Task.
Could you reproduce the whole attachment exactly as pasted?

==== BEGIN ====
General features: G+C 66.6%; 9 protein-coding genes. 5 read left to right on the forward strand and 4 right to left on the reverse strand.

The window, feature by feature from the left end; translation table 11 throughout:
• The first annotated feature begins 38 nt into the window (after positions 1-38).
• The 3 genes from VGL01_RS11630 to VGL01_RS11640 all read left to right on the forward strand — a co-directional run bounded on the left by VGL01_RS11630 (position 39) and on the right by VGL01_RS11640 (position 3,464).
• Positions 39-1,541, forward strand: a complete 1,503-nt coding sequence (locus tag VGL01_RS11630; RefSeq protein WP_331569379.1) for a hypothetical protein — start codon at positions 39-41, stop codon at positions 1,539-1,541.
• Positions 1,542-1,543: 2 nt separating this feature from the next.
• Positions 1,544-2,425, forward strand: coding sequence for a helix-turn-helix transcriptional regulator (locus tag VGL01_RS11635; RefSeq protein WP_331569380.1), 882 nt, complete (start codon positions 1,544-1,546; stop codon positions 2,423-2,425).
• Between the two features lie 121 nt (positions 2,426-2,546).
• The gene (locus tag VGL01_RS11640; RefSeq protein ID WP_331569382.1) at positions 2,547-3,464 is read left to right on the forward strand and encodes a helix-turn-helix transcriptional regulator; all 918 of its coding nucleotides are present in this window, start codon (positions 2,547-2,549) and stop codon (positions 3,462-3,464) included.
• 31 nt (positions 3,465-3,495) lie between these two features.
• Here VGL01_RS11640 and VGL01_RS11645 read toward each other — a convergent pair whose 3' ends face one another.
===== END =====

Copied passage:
General features: G+C 66.6%; 9 protein-coding genes. 5 read left to right on the forward strand and 4 right to left on the reverse strand.

The window, feature by feature from the left end; translation table 11 throughout:
• The first annotated feature begins 38 nt into the window (after positions 1-38).
• The 3 genes from VGL01_RS11630 to VGL01_RS11640 all read left to right on the forward strand — a co-directional run bounded on the left by VGL01_RS11630 (position 39) and on the right by VGL01_RS11640 (position 3,464).
• Positions 39-1,541, forward strand: a complete 1,503-nt coding sequence (locus tag VGL01_RS11630; RefSeq protein WP_331569379.1) for a hypothetical protein — start codon at positions 39-41, stop codon at positions 1,539-1,541.
• Positions 1,542-1,543: 2 nt separating this feature from the next.
• Positions 1,544-2,425, forward strand: coding sequence for a helix-turn-helix transcriptional regulator (locus tag VGL01_RS11635; RefSeq protein WP_331569380.1), 882 nt, complete (start codon positions 1,544-1,546; stop codon positions 2,423-2,425).
• Between the two features lie 121 nt (positions 2,426-2,546).
• The gene (locus tag VGL01_RS11640; RefSeq protein ID WP_331569382.1) at positions 2,547-3,464 is read left to right on the forward strand and encodes a helix-turn-helix transcriptional regulator; all 918 of its coding nucleotides are present in this window, start codon (positions 2,547-2,549) and stop codon (positions 3,462-3,464) included.
• 31 nt (positions 3,465-3,495) lie between these two features.
• Here VGL01_RS11640 and VGL01_RS11645 read toward each other — a convergent pair whose 3' ends face one another.